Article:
Eugene Mueller – Upland Police Chief & County Sheriff

By Mark Gutglueck
Eugene Mueller was San Bernardino County’s first and arguably only reformist sheriff.
He was born in Chicago on December 12, 1904 to Alfred Mueller, a veteran of the Spanish-American War, and his wife, Clara.
Alfred was wounded in the leg while in battle in the Philippines, which left him disabled for the remainder of his life. To support his parents, who moved to California in 1919, Eugene Mueller went to work at an early age and therefore never received an academic education beyond high school.
He began working as a policeman with the Pasadena Police Department in 1927, walking a beat in his first assignment.  In 1932 he was lent to the Southgate police department, where he reorganized operations and served as police chief for three years. He returned to the Pasadena Police Department in 1935.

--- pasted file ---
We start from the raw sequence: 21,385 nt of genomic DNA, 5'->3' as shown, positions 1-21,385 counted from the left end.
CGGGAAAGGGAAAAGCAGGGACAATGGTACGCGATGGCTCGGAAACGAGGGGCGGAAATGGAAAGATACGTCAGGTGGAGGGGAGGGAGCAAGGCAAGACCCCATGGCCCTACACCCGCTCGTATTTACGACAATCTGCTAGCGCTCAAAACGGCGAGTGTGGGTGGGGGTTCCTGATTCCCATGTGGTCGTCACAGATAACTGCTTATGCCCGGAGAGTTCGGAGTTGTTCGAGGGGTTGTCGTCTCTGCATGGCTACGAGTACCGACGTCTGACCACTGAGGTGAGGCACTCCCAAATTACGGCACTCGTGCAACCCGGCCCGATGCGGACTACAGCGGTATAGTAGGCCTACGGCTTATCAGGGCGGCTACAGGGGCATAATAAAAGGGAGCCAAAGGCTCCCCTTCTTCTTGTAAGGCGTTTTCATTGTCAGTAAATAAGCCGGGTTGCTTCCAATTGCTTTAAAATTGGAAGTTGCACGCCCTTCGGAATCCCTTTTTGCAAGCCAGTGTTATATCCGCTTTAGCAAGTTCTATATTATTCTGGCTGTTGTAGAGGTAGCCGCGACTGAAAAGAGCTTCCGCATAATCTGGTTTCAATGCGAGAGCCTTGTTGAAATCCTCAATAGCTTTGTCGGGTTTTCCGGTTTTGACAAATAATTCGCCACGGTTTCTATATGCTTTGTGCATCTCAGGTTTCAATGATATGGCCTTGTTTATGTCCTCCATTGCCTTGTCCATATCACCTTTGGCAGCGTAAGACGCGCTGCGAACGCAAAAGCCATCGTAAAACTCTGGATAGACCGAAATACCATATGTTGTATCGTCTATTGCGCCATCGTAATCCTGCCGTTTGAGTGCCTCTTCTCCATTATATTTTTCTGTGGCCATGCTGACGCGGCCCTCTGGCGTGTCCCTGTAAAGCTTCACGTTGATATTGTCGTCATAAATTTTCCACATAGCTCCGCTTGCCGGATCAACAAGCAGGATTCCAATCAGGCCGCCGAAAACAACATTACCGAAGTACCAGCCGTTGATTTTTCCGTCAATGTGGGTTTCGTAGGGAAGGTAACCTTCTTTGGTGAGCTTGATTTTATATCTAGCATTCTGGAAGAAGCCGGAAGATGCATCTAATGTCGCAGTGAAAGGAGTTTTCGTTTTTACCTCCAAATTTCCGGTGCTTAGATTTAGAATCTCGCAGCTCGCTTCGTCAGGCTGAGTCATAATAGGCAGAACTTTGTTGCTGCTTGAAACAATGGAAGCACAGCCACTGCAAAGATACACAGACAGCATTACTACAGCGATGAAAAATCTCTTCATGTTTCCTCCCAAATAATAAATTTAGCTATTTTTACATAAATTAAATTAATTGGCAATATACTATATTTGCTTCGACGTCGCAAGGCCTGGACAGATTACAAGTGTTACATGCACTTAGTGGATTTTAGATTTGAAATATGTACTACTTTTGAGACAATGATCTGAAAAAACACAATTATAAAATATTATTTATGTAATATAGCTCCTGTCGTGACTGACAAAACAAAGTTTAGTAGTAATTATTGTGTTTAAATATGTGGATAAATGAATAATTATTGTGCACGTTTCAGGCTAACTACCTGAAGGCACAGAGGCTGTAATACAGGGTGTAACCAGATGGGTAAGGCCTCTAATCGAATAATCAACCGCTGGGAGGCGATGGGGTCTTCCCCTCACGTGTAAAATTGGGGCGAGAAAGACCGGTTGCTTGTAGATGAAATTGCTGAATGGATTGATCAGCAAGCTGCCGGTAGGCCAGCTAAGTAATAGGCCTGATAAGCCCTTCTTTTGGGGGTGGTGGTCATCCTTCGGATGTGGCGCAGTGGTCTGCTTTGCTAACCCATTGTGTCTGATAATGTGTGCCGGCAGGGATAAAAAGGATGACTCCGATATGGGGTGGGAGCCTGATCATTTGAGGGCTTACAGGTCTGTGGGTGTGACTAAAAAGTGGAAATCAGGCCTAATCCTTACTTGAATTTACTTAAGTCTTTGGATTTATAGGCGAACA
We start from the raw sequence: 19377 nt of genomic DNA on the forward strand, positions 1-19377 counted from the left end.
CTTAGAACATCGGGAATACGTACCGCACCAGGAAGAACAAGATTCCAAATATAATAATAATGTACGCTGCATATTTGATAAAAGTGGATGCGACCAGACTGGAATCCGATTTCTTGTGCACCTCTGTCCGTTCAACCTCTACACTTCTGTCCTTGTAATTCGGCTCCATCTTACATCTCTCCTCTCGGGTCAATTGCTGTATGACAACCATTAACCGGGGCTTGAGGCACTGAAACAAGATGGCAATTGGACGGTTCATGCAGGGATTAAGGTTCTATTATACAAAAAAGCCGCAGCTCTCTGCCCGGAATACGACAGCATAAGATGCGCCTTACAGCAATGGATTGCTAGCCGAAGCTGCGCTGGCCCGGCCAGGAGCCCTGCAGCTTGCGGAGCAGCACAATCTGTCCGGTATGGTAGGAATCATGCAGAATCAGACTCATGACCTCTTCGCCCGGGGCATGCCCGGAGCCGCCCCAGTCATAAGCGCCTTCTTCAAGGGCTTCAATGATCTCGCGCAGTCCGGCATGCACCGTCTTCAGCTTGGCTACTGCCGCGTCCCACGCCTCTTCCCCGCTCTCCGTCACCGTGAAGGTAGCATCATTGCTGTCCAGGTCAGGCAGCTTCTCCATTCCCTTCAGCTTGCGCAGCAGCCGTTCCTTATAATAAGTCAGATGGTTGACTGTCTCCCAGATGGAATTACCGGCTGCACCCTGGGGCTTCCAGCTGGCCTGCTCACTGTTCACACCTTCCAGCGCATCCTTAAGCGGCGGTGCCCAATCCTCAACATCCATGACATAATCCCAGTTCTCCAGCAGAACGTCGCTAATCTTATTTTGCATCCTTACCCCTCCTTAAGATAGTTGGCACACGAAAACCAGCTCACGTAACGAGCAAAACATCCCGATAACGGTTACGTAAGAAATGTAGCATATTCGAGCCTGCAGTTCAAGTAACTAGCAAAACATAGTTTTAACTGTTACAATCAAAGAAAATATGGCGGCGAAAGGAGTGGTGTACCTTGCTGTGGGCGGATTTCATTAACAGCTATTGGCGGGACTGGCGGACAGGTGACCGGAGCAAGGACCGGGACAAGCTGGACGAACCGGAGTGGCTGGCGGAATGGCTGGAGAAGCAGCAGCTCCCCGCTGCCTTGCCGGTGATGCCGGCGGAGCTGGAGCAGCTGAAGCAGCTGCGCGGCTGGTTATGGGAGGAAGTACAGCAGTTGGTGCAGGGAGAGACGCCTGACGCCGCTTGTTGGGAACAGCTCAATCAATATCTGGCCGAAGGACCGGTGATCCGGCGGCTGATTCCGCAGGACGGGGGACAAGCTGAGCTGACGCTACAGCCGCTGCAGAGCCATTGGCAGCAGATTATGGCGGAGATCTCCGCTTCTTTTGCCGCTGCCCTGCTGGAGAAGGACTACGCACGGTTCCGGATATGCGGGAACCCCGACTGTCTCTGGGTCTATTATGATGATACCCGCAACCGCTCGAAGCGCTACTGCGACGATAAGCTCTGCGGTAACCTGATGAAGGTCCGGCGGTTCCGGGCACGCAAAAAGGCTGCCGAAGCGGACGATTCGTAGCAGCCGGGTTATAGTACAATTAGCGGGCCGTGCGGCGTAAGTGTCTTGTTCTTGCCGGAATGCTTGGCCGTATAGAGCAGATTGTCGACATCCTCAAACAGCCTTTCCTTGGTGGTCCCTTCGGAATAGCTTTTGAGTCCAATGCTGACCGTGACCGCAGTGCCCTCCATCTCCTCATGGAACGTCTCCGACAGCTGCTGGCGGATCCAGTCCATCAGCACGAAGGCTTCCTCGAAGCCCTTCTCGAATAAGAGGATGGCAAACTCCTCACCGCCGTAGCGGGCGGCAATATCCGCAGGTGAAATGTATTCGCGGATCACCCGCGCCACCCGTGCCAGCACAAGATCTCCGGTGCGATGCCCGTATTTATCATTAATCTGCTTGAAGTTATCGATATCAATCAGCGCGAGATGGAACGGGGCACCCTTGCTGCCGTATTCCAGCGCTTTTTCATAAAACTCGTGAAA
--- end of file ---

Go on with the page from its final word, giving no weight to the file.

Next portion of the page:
While with the Pasadena department, he was given the assignment of escorting the Stanford football team around town during one of its appearances at the Rose Bowl. This led to Mueller’s lifelong association with Stanford as both an athletic scout and a booster.
In 1941, Mueller left Pasadena for Upland, where he had been ofered the assignment of police chief. When he arrived in Upland, he found accommodations for his family, which included his wife Norma, his daughter Marilyn and two sons, Don and Ken, at a citrus grove estate on what is now 20th Street. Concerned about maintaining stability for his children in their educational setting, he committed to remaining in Upland.